School Cafeteria Trends
IN: Packaging and Kids as Customers. OUT: Unhealthy Snacks and Meals.
Working under the guidance of a federal mandate, K-12 school cafeterias are balancing cost control with new efforts to serve healthy meals — and getting kids to eat them. Packaging, portion control and whole grains are in; sugar- and sodium-laden foods are out. Here’s a sampling of food service trends at area schools.
State & Federal Mandates
To combat rising childhood obesity rates linked to poor eating habits, Congress required schools participating in national school breakfast or lunch programs to have wellness plans in place by 2006. Whether independently or in response to parental action or the federal legislation, states and school districts nationwide have developed new food programs.
For example, the Voorhees Township, NJ, public schools are “reducing sodium, fat and sugar; baking, not frying; purchasing healthier snacks; and cultivating children at a younger age to get their taste buds acclimated towards healthier options, including whole grains, fresh fruits and vegetables,” says food services director Deborah Zeed.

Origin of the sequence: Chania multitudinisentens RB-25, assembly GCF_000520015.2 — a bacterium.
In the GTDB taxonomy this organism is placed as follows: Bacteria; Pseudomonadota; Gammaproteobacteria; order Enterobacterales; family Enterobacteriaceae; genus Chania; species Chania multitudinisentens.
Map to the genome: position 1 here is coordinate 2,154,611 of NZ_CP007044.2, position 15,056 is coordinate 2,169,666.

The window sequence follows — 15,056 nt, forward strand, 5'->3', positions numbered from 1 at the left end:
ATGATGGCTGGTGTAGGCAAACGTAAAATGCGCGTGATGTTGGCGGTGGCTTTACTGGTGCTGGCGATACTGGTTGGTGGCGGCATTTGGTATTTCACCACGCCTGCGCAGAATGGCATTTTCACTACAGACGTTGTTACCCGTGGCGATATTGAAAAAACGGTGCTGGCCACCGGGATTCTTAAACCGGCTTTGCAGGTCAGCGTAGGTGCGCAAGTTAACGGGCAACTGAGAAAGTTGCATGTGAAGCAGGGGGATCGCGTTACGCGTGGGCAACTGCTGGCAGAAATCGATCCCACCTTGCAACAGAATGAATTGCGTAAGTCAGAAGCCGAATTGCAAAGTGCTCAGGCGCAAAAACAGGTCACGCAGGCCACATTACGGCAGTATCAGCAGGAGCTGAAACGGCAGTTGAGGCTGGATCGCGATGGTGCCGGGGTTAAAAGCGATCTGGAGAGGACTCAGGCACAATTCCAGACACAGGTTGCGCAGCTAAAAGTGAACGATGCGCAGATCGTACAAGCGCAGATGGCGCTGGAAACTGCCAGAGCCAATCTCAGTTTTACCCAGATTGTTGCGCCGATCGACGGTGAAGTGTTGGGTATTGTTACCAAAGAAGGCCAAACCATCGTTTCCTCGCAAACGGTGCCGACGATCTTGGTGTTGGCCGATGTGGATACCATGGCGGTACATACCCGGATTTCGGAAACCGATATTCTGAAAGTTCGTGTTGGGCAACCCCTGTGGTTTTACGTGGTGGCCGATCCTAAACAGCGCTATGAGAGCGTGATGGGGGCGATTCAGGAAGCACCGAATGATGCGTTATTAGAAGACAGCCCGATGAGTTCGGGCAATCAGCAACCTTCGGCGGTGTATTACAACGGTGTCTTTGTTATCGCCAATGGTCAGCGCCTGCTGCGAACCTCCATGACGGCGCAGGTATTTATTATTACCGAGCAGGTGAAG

“We use a whole grain wheat crust and low-fat mozzarella cheese on pizza, and we offer low-fat dressing for salads,” she says. “These examples and more are in compliance with the state of New Jersey, which has one of the strictest wellness policies in the U.S.”
Large urban districts have also made changes. “All of the School District of Philadelphia’s meals meet or exceed federal regulation requirements regarding the nutritional makeup of the meal,” says food services chief Wayne T. Grasela. “Our plan, one of the most aggressive in the country, restricts not only the sale of beverages to 100 percent juice or low fat milk with strict portion control, but also has snacking guidelines relating to sugar, sodium and other ingredients.”